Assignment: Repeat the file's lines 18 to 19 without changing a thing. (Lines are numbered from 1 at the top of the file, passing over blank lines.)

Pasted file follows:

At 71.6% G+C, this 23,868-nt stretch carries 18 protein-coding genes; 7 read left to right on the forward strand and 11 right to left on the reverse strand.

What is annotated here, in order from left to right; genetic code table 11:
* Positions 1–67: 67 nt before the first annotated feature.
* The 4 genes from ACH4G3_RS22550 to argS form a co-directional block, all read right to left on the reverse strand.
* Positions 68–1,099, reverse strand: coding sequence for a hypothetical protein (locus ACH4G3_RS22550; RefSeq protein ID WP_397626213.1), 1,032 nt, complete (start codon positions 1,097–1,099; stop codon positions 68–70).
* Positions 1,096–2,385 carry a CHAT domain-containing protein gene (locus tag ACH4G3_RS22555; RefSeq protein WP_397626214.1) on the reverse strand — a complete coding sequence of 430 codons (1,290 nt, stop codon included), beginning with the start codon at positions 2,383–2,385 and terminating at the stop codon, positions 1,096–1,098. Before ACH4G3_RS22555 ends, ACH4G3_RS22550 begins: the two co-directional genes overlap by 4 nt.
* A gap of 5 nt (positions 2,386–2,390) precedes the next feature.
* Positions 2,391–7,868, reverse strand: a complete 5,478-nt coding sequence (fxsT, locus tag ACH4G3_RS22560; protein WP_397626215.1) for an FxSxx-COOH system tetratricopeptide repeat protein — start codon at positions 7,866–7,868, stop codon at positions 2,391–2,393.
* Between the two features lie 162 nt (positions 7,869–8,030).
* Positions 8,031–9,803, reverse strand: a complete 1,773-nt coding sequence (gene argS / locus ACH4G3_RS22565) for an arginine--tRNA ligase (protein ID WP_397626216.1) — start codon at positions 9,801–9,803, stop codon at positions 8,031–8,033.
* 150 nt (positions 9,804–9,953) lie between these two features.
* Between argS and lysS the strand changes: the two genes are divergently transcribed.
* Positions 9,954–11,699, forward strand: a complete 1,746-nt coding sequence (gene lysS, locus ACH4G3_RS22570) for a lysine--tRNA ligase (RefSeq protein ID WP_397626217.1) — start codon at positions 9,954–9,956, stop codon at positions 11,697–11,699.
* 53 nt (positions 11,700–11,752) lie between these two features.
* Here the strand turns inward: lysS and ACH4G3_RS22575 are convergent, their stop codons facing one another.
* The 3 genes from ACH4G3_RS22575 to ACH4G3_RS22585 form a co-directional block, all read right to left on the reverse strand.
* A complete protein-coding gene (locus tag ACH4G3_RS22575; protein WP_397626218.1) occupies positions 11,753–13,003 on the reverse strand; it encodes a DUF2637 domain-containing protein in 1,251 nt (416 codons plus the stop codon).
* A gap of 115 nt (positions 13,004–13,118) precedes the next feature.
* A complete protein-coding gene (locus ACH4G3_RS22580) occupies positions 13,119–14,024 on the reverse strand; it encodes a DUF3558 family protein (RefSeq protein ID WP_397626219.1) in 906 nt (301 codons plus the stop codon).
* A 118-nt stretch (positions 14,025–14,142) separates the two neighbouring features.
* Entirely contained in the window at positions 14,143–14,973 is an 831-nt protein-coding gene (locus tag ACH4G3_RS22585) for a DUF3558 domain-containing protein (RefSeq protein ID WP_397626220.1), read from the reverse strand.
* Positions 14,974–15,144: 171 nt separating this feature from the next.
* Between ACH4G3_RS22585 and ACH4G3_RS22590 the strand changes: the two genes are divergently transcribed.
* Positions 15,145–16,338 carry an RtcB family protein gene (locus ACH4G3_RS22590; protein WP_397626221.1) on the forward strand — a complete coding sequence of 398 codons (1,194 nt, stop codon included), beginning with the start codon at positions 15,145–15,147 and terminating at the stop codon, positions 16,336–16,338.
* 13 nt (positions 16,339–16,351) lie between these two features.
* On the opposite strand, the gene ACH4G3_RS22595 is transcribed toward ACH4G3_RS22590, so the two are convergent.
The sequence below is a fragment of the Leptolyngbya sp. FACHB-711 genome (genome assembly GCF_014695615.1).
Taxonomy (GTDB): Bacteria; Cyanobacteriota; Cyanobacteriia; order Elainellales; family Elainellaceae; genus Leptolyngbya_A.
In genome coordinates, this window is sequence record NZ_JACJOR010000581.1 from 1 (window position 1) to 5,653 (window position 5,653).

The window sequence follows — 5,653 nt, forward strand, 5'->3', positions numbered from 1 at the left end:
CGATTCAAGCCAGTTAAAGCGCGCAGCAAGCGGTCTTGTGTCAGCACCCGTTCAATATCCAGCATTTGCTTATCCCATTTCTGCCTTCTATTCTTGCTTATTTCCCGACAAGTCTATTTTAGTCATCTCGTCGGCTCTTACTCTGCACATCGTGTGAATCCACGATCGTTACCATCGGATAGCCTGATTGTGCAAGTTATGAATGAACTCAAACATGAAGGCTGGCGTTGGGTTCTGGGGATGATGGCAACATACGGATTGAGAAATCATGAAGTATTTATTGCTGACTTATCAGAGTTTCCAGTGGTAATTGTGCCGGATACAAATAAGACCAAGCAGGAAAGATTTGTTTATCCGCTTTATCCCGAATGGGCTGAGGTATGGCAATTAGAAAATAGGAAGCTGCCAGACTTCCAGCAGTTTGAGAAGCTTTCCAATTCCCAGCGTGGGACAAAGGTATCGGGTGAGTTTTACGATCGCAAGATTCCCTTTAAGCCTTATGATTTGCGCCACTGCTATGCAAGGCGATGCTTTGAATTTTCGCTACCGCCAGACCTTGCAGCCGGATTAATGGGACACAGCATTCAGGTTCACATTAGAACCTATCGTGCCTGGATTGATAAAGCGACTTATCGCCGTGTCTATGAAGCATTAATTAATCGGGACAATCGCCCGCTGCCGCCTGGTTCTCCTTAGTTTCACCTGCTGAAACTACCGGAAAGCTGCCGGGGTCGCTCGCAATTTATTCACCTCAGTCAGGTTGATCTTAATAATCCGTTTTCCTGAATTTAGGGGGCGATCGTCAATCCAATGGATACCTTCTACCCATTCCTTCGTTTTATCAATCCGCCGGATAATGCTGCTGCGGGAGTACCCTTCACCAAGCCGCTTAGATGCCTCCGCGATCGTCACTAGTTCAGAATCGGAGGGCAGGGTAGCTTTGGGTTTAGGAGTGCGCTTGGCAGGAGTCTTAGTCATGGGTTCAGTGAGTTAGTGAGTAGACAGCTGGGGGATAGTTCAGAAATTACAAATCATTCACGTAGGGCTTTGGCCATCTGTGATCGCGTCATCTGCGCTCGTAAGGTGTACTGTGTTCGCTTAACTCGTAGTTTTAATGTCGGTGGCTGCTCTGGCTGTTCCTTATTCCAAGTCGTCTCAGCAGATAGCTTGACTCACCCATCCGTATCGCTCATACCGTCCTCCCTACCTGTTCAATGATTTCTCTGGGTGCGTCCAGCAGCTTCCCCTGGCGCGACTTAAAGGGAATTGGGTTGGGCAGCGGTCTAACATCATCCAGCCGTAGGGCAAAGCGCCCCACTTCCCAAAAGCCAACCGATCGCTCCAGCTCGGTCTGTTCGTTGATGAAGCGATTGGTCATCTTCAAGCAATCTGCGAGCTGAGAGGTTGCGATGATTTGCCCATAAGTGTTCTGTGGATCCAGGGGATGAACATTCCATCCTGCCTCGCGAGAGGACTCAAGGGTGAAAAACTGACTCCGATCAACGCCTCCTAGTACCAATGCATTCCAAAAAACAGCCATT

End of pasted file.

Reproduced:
* A gap of 115 nt (positions 13,004–13,118) precedes the next feature.
* A complete protein-coding gene (locus ACH4G3_RS22580) occupies positions 13,119–14,024 on the reverse strand; it encodes a DUF3558 family protein (RefSeq protein ID WP_397626219.1) in 906 nt (301 codons plus the stop codon).